In August 2012, Slomp and Individual J in Florida allegedly agreed that Slomp would front wholesale quantities of illegal drugs on credit. They further agreed to divide the proceeds in half after Individual J resold the drugs to Silk Road customers under the vendor names "UnderGroundSyndicate" and "BTCMaster." Slomp allegedly imported a half-kilogram (one pound) of fronted MDMA every week for a year to Individual J, as well as substantial quantities of other illegal drugs.
Assistant U.S. Attorney Andrew S. Boutros, Northern District of Illinois, is prosecuting this case.
These charges were announced by the following agency heads: Zachary T. Fardon, U.S. Attorney for the Northern District of Illinois; Gary Hartwig, special agent in charge of U.S. Immigration and Customs Enforcement's (ICE) Homeland Security Investigations (HSI) in Chicago; John Redmond, special agent in charge of the Food and Drug Administration's (FDA) Office of Criminal Investigations in Chicago; Jack Riley, special agent in charge of the Chicago office of the Drug Enforcement Administration (DEA); James C. Lee, special agent in charge of the Internal Revenue Service's (IRS) Criminal Investigation; and Tony Gómez, inspector in charge of the U.S. Postal Inspection Service in Chicago.
The Illinois State Police also assisted in this investigation, which was conducted under the umbrella of the Organized Crime Drug Enforcement Task Force (OCDETF).
Following an undercover investigation, James M. Bolin and his son, James P. Bolin, were charged with multiple offenses relating to misbranding and trafficking drugs. James M. Bolin was also charged with money laundering. Both defendants allegedly defrauded and misled the FDA and the DEA regarding the drug status of their purported "herbal" products to avoid regulation of the drugs they sold.
On June 4, 2013, federal agents executed a search warrant at James M. Bolin's former residence in Manhattan, Ill., where he operated a business known as "Herbal City," "H City," "Shop HC," and "Show Off City." While executing the search warrant, federal agents seized hundreds of packages of allegedly illegal synthetic cannabinoids, or a version of the psychoactive component of marijuana, as well as $165,247 in cash. The defendants allegedly advertised the sale of misbranded drugs online and created videos to promote human consumption of their products.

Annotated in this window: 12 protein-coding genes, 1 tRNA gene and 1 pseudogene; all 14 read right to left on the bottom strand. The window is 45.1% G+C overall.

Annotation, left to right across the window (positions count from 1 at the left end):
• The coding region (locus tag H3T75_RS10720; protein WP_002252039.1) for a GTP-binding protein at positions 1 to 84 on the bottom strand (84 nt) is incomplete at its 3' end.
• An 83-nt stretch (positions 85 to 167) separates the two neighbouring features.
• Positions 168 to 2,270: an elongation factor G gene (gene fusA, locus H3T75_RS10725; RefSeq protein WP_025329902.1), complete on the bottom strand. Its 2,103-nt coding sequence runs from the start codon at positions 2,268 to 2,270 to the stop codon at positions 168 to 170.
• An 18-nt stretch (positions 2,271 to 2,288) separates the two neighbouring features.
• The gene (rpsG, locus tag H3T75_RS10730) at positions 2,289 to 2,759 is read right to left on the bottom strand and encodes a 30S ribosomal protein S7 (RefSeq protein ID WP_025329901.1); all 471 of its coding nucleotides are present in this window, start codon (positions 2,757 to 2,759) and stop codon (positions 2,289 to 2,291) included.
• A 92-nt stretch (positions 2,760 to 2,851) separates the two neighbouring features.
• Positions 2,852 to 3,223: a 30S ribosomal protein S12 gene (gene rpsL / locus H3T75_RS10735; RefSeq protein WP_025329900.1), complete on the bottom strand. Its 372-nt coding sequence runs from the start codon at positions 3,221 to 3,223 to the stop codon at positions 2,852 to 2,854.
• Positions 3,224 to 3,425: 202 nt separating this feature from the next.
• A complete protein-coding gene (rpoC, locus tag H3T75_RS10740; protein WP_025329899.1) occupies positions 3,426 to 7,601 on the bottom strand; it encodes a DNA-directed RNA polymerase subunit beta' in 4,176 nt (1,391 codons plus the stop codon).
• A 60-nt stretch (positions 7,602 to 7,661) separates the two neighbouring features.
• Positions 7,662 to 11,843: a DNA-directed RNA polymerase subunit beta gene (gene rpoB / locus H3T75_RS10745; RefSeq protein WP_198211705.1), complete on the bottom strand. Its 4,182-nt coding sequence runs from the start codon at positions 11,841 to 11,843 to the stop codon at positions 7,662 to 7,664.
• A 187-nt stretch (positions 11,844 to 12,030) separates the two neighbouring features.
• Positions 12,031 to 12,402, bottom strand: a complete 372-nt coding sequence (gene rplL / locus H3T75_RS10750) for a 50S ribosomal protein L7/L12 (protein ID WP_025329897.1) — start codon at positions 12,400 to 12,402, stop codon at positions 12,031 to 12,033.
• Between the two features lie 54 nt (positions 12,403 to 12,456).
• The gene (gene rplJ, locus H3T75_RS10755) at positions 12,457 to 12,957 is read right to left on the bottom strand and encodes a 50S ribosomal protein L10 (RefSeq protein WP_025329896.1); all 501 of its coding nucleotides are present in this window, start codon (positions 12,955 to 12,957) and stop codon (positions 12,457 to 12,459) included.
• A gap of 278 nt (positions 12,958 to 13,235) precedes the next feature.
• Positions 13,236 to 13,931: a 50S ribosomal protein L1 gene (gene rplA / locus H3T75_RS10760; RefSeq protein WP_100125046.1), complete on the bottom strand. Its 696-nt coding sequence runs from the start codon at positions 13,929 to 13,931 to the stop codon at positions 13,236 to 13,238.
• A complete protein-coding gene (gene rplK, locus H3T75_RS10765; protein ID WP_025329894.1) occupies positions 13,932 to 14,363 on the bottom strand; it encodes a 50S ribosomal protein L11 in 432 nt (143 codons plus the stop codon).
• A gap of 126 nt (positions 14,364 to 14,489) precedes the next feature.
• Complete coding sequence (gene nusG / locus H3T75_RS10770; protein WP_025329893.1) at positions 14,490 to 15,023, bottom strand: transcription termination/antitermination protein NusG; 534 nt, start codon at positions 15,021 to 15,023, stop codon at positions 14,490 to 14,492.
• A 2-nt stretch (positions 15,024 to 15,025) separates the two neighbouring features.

James M. Bolin, aka "James Matthew," 49, and his son, James P. Bolin, aka "Jimmy," 31, both of New Lenox, Ill., were each charged with the following crimes:
- one count of conspiring to commit misbranding of drugs,
- four counts of placing misbranded drugs into commerce, five counts of receiving and delivering misbranded drugs,
- two counts of conspiring to possess and distribute synthetic marijuana products,
- six counts of distributing controlled substances or analogues, and
- one count of attempting to distribute controlled substances or analogues.
James M. Bolin was also charged with seven counts of money laundering.
The 26-count indictment, which also seeks the forfeiture of about $2 million in illegal proceeds, was returned by a federal grand jury Jan. 30. The Bolins will be arraigned on a date yet to be determined in U.S. District Court.
According to the indictment, between January 2010 and June 2013, the defendants conspired to introduce, receive and deliver misbranded drugs into interstate commerce. The Bolins bought and sold products that they and their suppliers – located in California, Florida and New York – falsely referred to as "incense," "herbal incense," "herbal potpourri," and other misleading names. In fact, the drugs were falsely labeled, indicating they were not intended for human consumption when they actually were. The packages also failed to bear labels identifying the name and quantity of active ingredients, as well as the name and location of the manufacturer, packer or distributor, the indictment alleges.
The indictment identifies the following products that the Bolins allegedly bought, marketed and sold as misbranded drugs: G-20 Herbal Potpourri, Joker Herbal Potpourri, Caution Blitzen Herbal Potpourri, Kronik Kryponite Herbal Potpourri, AK-47 24 Karat Gold Potpourri, ZenBio Sonic Zero Cherry, ZenBio Sonic Zero Blueberry, Hip Hop, Darkness Prince, Out World, Cherry Bomb, Caution Platinum Super Strong Incense, Caution Silver Super Strong Incense, Diablo Botanical Incense, Bizarro, Smoking Santa, Mr. Happy and OMG Next Generation.
The indictment alleges that the defendants used the U.S. Postal Service and commercial carriers to ship and receive their illegal products and leased mailboxes in commercial stores in Frankfort and New Lenox, Ill. They allegedly paid at least $1 million to out-of-state suppliers for the misbranded drugs they obtained, while collecting about $3 million in revenue from customers between 2010 and June 2013.
Each count in the indictment contains various maximum penalties, ranging from three years in prison on the misbranded drug counts, to 20 years in prison on the controlled substance counts and some of the money laundering counts against James M. Bolin. Each count also carries a maximum fine ranging between $250,000 and $1 million.
Assistant U.S. Attorney Matthew Schneider, Northern District of Illinois, is prosecuting this case.